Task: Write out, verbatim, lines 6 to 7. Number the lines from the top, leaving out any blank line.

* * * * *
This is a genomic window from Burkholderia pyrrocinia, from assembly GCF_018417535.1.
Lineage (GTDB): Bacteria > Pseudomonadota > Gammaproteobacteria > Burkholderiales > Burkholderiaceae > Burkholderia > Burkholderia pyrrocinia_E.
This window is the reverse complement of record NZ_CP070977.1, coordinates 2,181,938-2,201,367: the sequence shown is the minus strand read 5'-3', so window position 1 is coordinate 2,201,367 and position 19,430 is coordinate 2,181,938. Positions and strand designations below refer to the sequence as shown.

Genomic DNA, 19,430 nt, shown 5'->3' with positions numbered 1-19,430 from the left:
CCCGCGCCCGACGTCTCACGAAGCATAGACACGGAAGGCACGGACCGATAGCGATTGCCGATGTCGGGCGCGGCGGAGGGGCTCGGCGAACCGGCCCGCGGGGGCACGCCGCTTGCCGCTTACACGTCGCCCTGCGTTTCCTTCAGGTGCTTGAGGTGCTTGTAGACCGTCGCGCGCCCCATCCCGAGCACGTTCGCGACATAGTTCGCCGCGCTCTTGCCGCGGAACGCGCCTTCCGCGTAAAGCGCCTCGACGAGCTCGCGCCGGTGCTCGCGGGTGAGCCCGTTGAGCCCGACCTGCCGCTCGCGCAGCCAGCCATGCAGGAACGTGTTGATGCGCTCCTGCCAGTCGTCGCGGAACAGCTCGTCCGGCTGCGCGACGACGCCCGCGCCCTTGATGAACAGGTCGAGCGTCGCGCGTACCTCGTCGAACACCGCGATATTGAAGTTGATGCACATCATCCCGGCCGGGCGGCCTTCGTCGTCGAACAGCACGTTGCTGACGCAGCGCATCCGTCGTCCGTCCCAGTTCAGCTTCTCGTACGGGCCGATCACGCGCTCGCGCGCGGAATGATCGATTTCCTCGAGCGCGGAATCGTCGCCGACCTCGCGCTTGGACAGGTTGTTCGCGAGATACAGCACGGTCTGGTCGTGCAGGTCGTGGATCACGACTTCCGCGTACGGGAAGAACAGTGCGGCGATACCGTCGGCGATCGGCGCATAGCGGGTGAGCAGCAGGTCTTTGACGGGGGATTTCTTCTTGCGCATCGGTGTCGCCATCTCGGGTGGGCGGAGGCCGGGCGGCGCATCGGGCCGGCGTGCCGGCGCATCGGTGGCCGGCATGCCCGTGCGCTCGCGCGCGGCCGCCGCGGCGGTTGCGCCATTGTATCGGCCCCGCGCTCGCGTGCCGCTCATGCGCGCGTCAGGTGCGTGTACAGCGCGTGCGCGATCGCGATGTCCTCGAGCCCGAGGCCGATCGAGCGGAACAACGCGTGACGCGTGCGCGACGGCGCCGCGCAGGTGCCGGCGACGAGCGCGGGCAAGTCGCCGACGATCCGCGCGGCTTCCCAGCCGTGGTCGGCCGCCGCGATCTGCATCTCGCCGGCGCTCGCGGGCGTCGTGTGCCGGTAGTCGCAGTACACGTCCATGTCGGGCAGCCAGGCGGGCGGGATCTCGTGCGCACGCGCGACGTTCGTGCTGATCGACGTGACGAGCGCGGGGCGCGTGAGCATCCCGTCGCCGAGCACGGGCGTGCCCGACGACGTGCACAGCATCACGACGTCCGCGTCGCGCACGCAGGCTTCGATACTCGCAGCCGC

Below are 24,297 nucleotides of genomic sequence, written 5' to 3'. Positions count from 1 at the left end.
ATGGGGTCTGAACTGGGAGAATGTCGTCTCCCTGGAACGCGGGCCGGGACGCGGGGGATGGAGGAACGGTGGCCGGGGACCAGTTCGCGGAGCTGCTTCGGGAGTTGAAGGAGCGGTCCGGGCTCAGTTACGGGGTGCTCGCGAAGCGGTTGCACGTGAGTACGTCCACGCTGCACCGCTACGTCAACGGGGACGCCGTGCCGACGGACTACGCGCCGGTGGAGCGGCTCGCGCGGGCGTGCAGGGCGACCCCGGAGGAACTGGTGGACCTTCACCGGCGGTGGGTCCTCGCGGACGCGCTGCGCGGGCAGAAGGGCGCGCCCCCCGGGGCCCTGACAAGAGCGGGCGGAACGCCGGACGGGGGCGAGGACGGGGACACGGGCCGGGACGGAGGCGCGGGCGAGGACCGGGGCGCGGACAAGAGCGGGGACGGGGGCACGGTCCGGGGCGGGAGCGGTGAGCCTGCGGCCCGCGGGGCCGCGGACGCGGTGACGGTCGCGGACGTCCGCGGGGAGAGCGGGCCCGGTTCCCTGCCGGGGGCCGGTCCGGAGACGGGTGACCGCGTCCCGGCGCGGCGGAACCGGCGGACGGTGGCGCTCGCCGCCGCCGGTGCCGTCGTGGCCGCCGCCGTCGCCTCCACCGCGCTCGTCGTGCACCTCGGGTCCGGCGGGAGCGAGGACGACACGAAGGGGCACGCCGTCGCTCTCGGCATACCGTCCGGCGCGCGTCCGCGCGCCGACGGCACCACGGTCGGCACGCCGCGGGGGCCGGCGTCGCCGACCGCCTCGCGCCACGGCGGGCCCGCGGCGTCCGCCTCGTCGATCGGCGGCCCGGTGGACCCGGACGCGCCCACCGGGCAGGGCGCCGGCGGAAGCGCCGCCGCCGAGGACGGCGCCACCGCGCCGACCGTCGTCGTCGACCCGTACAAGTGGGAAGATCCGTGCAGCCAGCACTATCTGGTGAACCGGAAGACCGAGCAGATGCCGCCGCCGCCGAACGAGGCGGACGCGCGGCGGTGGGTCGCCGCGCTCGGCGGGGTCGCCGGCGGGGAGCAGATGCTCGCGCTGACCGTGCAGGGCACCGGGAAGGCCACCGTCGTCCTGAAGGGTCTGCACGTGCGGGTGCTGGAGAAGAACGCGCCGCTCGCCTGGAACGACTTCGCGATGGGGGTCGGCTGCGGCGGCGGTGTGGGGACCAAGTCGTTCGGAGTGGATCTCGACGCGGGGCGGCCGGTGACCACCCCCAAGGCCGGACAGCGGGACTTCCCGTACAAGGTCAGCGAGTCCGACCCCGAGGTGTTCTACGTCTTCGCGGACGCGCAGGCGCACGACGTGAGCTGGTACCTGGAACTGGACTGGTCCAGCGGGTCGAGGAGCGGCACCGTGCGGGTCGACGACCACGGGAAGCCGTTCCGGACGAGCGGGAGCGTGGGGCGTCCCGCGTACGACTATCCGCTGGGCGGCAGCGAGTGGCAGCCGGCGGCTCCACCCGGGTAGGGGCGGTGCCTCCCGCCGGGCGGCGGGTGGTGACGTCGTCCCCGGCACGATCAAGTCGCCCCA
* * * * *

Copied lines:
Below are 24,297 nucleotides of genomic sequence, written 5' to 3'. Positions count from 1 at the left end.
ATGGGGTCTGAACTGGGAGAATGTCGTCTCCCTGGAACGCGGGCCGGGACGCGGGGGATGGAGGAACGGTGGCCGGGGACCAGTTCGCGGAGCTGCTTCGGGAGTTGAAGGAGCGGTCCGGGCTCAGTTACGGGGTGCTCGCGAAGCGGTTGCACGTGAGTACGTCCACGCTGCACCGCTACGTCAACGGGGACGCCGTGCCGACGGACTACGCGCCGGTGGAGCGGCTCGCGCGGGCGTGCAGGGCGACCCCGGAGGAACTGGTGGACCTTCACCGGCGGTGGGTCCTCGCGGACGCGCTGCGCGGGCAGAAGGGCGCGCCCCCCGGGGCCCTGACAAGAGCGGGCGGAACGCCGGACGGGGGCGAGGACGGGGACACGGGCCGGGACGGAGGCGCGGGCGAGGACCGGGGCGCGGACAAGAGCGGGGACGGGGGCACGGTCCGGGGCGGGAGCGGTGAGCCTGCGGCCCGCGGGGCCGCGGACGCGGTGACGGTCGCGGACGTCCGCGGGGAGAGCGGGCCCGGTTCCCTGCCGGGGGCCGGTCCGGAGACGGGTGACCGCGTCCCGGCGCGGCGGAACCGGCGGACGGTGGCGCTCGCCGCCGCCGGTGCCGTCGTGGCCGCCGCCGTCGCCTCCACCGCGCTCGTCGTGCACCTCGGGTCCGGCGGGAGCGAGGACGACACGAAGGGGCACGCCGTCGCTCTCGGCATACCGTCCGGCGCGCGTCCGCGCGCCGACGGCACCACGGTCGGCACGCCGCGGGGGCCGGCGTCGCCGACCGCCTCGCGCCACGGCGGGCCCGCGGCGTCCGCCTCGTCGATCGGCGGCCCGGTGGACCCGGACGCGCCCACCGGGCAGGGCGCCGGCGGAAGCGCCGCCGCCGAGGACGGCGCCACCGCGCCGACCGTCGTCGTCGACCCGTACAAGTGGGAAGATCCGTGCAGCCAGCACTATCTGGTGAACCGGAAGACCGAGCAGATGCCGCCGCCGCCGAACGAGGCGGACGCGCGGCGGTGGGTCGCCGCGCTCGGCGGGGTCGCCGGCGGGGAGCAGATGCTCGCGCTGACCGTGCAGGGCACCGGGAAGGCCACCGTCGTCCTGAAGGGTCTGCACGTGCGGGTGCTGGAGAAGAACGCGCCGCTCGCCTGGAACGACTTCGCGATGGGGGTCGGCTGCGGCGGCGGTGTGGGGACCAAGTCGTTCGGAGTGGATCTCGACGCGGGGCGGCCGGTGACCACCCCCAAGGCCGGACAGCGGGACTTCCCGTACAAGGTCAGCGAGTCCGACCCCGAGGTGTTCTACGTCTTCGCGGACGCGCAGGCGCACGACGTGAGCTGGTACCTGGAACTGGACTGGTCCAGCGGGTCGAGGAGCGGCACCGTGCGGGTCGACGACCACGGGAAGCCGTTCCGGACGAGCGGGAGCGTGGGGCGTCCCGCGTACGACTATCCGCTGGGCGGCAGCGAGTGGCAGCCGGCGGCTCCACCCGGGTAGGGGCGGTGCCTCCCGCCGGGCGGCGGGTGGTGACGTCGTCCCCGGCACGATCAAGTCGCCCCA